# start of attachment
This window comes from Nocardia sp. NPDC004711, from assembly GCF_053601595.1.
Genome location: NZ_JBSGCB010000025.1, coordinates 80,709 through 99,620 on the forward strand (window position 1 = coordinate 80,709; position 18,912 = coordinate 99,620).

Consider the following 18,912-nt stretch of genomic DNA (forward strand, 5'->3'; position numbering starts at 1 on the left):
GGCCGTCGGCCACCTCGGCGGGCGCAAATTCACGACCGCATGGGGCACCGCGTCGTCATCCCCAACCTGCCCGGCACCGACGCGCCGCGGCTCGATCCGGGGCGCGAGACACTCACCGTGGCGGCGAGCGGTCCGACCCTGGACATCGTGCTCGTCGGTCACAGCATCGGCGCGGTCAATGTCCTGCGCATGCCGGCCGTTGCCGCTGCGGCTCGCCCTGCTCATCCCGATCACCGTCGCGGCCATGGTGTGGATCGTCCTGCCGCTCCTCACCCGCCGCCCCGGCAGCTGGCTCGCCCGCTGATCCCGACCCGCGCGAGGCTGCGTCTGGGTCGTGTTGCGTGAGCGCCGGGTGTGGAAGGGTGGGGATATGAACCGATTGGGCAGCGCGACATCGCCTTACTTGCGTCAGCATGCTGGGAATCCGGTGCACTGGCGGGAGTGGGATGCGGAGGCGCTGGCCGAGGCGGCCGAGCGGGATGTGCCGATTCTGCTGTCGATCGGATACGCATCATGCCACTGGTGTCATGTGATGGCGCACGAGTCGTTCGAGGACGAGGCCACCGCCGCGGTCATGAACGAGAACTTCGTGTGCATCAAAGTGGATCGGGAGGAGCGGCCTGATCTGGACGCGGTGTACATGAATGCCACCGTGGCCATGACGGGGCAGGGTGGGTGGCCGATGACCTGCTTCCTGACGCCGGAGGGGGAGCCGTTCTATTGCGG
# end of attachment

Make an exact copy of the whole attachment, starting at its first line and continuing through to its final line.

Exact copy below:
This window comes from Nocardia sp. NPDC004711, from assembly GCF_053601595.1.
Genome location: NZ_JBSGCB010000025.1, coordinates 80,709 through 99,620 on the forward strand (window position 1 = coordinate 80,709; position 18,912 = coordinate 99,620).

Consider the following 18,912-nt stretch of genomic DNA (forward strand, 5'->3'; position numbering starts at 1 on the left):
GGCCGTCGGCCACCTCGGCGGGCGCAAATTCACGACCGCATGGGGCACCGCGTCGTCATCCCCAACCTGCCCGGCACCGACGCGCCGCGGCTCGATCCGGGGCGCGAGACACTCACCGTGGCGGCGAGCGGTCCGACCCTGGACATCGTGCTCGTCGGTCACAGCATCGGCGCGGTCAATGTCCTGCGCATGCCGGCCGTTGCCGCTGCGGCTCGCCCTGCTCATCCCGATCACCGTCGCGGCCATGGTGTGGATCGTCCTGCCGCTCCTCACCCGCCGCCCCGGCAGCTGGCTCGCCCGCTGATCCCGACCCGCGCGAGGCTGCGTCTGGGTCGTGTTGCGTGAGCGCCGGGTGTGGAAGGGTGGGGATATGAACCGATTGGGCAGCGCGACATCGCCTTACTTGCGTCAGCATGCTGGGAATCCGGTGCACTGGCGGGAGTGGGATGCGGAGGCGCTGGCCGAGGCGGCCGAGCGGGATGTGCCGATTCTGCTGTCGATCGGATACGCATCATGCCACTGGTGTCATGTGATGGCGCACGAGTCGTTCGAGGACGAGGCCACCGCCGCGGTCATGAACGAGAACTTCGTGTGCATCAAAGTGGATCGGGAGGAGCGGCCTGATCTGGACGCGGTGTACATGAATGCCACCGTGGCCATGACGGGGCAGGGTGGGTGGCCGATGACCTGCTTCCTGACGCCGGAGGGGGAGCCGTTCTATTGCGG